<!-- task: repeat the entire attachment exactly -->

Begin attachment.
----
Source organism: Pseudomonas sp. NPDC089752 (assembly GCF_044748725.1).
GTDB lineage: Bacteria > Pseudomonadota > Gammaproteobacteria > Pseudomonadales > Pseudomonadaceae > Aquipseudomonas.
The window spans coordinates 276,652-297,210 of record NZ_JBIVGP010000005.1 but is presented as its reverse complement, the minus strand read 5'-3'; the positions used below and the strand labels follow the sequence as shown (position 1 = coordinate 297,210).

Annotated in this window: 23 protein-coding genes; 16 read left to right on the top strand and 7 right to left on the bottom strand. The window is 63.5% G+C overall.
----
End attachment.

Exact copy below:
Source organism: Pseudomonas sp. NPDC089752 (assembly GCF_044748725.1).
GTDB lineage: Bacteria > Pseudomonadota > Gammaproteobacteria > Pseudomonadales > Pseudomonadaceae > Aquipseudomonas.
The window spans coordinates 276,652-297,210 of record NZ_JBIVGP010000005.1 but is presented as its reverse complement, the minus strand read 5'-3'; the positions used below and the strand labels follow the sequence as shown (position 1 = coordinate 297,210).

Annotated in this window: 23 protein-coding genes; 16 read left to right on the top strand and 7 right to left on the bottom strand. The window is 63.5% G+C overall.